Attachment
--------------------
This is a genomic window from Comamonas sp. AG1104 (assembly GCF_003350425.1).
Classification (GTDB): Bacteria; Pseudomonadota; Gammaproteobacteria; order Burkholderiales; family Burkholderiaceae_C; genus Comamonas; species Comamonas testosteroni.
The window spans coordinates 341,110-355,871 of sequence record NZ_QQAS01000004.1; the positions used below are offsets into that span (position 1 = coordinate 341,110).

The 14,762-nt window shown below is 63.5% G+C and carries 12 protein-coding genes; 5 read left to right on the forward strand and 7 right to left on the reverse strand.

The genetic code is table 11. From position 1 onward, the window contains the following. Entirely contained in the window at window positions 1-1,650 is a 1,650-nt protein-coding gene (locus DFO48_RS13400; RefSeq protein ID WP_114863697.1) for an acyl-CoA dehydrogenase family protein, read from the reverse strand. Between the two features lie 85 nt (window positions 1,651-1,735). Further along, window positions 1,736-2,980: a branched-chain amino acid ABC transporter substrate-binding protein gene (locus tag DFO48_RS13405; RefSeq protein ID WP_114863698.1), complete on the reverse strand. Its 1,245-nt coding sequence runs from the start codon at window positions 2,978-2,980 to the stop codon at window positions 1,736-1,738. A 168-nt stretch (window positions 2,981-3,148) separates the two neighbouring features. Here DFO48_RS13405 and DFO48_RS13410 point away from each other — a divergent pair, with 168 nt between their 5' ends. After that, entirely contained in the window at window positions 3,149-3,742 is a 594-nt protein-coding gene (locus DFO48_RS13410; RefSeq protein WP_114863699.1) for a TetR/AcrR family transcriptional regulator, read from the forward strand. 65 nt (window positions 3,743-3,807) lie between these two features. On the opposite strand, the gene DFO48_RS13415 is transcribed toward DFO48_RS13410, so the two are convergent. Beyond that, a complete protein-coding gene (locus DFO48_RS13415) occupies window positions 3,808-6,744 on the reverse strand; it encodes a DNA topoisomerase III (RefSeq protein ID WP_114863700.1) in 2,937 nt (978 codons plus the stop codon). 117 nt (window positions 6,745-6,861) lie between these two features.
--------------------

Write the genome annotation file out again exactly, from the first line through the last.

This is a genomic window from Comamonas sp. AG1104 (assembly GCF_003350425.1).
Classification (GTDB): Bacteria; Pseudomonadota; Gammaproteobacteria; order Burkholderiales; family Burkholderiaceae_C; genus Comamonas; species Comamonas testosteroni.
The window spans coordinates 341,110-355,871 of sequence record NZ_QQAS01000004.1; the positions used below are offsets into that span (position 1 = coordinate 341,110).

The 14,762-nt window shown below is 63.5% G+C and carries 12 protein-coding genes; 5 read left to right on the forward strand and 7 right to left on the reverse strand.

The genetic code is table 11. From position 1 onward, the window contains the following. Entirely contained in the window at window positions 1-1,650 is a 1,650-nt protein-coding gene (locus DFO48_RS13400; RefSeq protein ID WP_114863697.1) for an acyl-CoA dehydrogenase family protein, read from the reverse strand. Between the two features lie 85 nt (window positions 1,651-1,735). Further along, window positions 1,736-2,980: a branched-chain amino acid ABC transporter substrate-binding protein gene (locus tag DFO48_RS13405; RefSeq protein ID WP_114863698.1), complete on the reverse strand. Its 1,245-nt coding sequence runs from the start codon at window positions 2,978-2,980 to the stop codon at window positions 1,736-1,738. A 168-nt stretch (window positions 2,981-3,148) separates the two neighbouring features. Here DFO48_RS13405 and DFO48_RS13410 point away from each other — a divergent pair, with 168 nt between their 5' ends. After that, entirely contained in the window at window positions 3,149-3,742 is a 594-nt protein-coding gene (locus DFO48_RS13410; RefSeq protein WP_114863699.1) for a TetR/AcrR family transcriptional regulator, read from the forward strand. 65 nt (window positions 3,743-3,807) lie between these two features. On the opposite strand, the gene DFO48_RS13415 is transcribed toward DFO48_RS13410, so the two are convergent. Beyond that, a complete protein-coding gene (locus DFO48_RS13415) occupies window positions 3,808-6,744 on the reverse strand; it encodes a DNA topoisomerase III (RefSeq protein ID WP_114863700.1) in 2,937 nt (978 codons plus the stop codon). 117 nt (window positions 6,745-6,861) lie between these two features.